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Old 02-22-2015, 06:58 AM   #1
Skidprevention
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Blocking common ddos attacks with IPTables


My servers is constantly getting hit by a DDoS using random source ports, and spoofed addresses. The DDoS consist of empty packets, length 60.

The server is hosted with OVH, and their so called "DDoS protection" is proving useless in this matter. The attack is 50 Mbit, and is not even picked up by their systems.

I was hoping that some good old IPTables could sort it for me

If anybody can help me write a firewall that I can put on all my servers, that you will occasionally help me with.
Please contact me in a PM, and we can figure something out. At this point I am willing to pay.

Example 1:
Code:
0000   0c c4 7a 0d cb ac 64 ae 0c 40 f0 80 08 00 45 00  ..z...d..@....E.
0010   00 1c 44 50 00 00 ee 11 56 be a2 ea f8 07 b2 21  ..DP....V......!
0020   e4 ae da 4b 69 9b 00 08 00 00 00 00 00 00 00 00  ...Ki...........
0030   00 00 00 00 00 00 00 00 00 00 00 00              ............
Example 2:
Code:
0000   0c c4 7a 0d cb ac 64 ae 0c 40 f0 80 08 00 45 00  ..z...d..@....E.
0010   00 1c 5c ed 00 00 ef 11 09 55 bf a4 0f 1a b2 21  ..\......U.....!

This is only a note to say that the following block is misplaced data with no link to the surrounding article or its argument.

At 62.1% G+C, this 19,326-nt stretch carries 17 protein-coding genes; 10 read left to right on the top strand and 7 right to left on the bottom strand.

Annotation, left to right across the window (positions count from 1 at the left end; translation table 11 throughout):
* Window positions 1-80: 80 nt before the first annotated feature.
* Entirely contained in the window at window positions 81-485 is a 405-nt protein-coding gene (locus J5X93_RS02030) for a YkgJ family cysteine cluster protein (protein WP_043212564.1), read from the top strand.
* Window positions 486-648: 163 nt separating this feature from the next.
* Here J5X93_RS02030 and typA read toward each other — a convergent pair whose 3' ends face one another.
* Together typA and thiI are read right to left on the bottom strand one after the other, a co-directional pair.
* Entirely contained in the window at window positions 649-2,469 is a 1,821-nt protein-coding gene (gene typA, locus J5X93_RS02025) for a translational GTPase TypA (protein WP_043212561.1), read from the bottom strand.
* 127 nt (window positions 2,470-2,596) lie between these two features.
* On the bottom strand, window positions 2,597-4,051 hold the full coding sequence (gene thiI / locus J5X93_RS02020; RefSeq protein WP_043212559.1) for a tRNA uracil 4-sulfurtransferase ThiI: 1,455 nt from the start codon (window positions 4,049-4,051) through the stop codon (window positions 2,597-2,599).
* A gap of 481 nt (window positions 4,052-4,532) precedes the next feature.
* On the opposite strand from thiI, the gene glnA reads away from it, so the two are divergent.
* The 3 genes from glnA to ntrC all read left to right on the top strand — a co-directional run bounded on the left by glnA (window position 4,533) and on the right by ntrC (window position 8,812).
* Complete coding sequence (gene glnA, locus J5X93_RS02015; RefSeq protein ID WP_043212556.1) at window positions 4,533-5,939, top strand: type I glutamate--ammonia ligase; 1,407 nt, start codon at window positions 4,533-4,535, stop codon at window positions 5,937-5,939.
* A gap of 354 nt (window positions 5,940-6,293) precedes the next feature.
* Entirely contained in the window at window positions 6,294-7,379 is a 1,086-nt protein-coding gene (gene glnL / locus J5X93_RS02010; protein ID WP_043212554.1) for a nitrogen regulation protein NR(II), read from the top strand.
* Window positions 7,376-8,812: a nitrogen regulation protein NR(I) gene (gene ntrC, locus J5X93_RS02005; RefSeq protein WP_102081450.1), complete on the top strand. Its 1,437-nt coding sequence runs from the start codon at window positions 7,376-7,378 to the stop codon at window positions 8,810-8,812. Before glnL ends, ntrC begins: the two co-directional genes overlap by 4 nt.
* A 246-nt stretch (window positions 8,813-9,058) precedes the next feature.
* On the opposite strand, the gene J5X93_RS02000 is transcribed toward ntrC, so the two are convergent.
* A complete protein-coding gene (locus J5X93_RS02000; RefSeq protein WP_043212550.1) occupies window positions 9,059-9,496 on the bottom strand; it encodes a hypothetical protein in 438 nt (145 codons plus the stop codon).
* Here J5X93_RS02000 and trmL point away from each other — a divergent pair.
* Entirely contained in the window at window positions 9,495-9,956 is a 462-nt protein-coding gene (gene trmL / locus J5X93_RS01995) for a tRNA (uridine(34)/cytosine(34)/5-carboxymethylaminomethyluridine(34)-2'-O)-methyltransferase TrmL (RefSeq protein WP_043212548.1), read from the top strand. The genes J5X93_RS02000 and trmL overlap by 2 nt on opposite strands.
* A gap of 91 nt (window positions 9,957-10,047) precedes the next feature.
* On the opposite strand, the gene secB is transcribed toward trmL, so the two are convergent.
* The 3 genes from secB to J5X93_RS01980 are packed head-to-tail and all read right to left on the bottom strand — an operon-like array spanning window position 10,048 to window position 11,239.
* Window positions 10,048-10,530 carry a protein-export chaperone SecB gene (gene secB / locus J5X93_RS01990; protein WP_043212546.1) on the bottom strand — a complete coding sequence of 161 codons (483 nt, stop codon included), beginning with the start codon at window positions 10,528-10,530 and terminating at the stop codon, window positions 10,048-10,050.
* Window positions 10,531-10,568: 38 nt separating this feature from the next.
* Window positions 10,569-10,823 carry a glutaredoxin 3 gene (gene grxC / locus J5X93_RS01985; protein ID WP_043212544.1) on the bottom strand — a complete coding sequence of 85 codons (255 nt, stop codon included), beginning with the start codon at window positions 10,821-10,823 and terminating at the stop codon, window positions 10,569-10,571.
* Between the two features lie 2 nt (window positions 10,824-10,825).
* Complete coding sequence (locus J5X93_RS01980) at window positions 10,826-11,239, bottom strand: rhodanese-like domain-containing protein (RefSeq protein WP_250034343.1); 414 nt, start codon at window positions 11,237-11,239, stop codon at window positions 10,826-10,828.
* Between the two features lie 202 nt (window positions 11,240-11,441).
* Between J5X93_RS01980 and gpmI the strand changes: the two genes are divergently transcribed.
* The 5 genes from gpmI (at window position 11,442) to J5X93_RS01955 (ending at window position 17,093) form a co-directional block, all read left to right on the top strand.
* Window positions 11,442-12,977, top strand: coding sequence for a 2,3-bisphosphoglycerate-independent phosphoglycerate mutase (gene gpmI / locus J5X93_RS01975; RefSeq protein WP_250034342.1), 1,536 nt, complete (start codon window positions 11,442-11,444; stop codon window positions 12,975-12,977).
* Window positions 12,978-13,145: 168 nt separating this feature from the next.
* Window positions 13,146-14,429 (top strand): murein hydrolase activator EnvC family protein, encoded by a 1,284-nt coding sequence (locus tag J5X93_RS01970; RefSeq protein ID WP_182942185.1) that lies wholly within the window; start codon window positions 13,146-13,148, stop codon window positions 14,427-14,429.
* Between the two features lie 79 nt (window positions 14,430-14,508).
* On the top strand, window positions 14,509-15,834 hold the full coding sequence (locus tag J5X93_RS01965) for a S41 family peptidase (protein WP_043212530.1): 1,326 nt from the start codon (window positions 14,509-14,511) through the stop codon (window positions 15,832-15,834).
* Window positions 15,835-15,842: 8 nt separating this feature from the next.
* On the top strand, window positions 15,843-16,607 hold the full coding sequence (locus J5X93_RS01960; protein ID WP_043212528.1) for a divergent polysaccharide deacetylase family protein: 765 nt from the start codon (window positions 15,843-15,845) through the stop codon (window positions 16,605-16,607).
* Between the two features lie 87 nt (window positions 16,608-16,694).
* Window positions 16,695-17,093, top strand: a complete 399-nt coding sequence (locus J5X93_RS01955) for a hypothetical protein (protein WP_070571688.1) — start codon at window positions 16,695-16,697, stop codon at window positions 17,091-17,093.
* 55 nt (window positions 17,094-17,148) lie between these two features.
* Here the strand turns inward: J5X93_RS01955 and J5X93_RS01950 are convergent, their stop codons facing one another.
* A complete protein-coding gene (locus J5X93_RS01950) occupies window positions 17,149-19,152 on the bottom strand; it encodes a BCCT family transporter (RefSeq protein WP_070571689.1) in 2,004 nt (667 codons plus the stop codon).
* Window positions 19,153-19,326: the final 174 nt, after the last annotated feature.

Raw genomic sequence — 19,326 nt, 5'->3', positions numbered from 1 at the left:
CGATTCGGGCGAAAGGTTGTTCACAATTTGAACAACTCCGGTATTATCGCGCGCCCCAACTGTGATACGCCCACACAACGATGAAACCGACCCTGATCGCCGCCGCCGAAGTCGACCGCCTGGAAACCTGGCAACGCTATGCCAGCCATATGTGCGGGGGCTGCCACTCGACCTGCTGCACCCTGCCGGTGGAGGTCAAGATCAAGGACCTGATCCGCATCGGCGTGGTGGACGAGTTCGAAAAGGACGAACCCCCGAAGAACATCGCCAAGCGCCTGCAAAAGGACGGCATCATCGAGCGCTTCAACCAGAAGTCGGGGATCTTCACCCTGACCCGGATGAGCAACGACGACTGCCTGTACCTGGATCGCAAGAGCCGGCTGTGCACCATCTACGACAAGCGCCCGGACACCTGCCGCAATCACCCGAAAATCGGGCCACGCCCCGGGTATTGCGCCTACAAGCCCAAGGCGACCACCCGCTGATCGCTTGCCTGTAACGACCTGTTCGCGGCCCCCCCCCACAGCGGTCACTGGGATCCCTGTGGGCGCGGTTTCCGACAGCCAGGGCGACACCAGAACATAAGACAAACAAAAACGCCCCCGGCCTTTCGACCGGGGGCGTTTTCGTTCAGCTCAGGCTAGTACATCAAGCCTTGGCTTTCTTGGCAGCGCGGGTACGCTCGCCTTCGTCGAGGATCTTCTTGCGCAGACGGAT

0020   e4 ae 40 b5 69 9b 00 08 00 00 00 00 00 00 00 00  ..@.i...........
0030   00 00 00 00 00 00 00 00 fd 7d aa 11              .........}..
Hope you can help me out, I cannot let the skids win this war!
 
Old 02-22-2015, 09:00 AM   #2
Ser Olmy
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Quote:
Originally Posted by Skidprevention View Post
The server is hosted with OVH, and their so called "DDoS protection" is proving useless in this matter. The attack is 50 Mbit, and is not even picked up by their systems.

I was hoping that some good old IPTables could sort it for me
How would an iptables ruleset prevent an attacker from using a botnet to send vast amounts of traffic in your direction?

There are two things to consider when dealing with these types of (D)DoS attacks:
  1. The strategy of the attacker is simply to use up all available bandwidth at your end, thus preventing legitimate requests from reaching your servers
  2. The attacker does not care if your servers respond or not
In short, there's nothing you can do at your end to reduce the effectiveness of these attacks. Once the packets arrive at your server, bandwidth has already been consumed. What your servers choose to do with the traffic is of no consequence.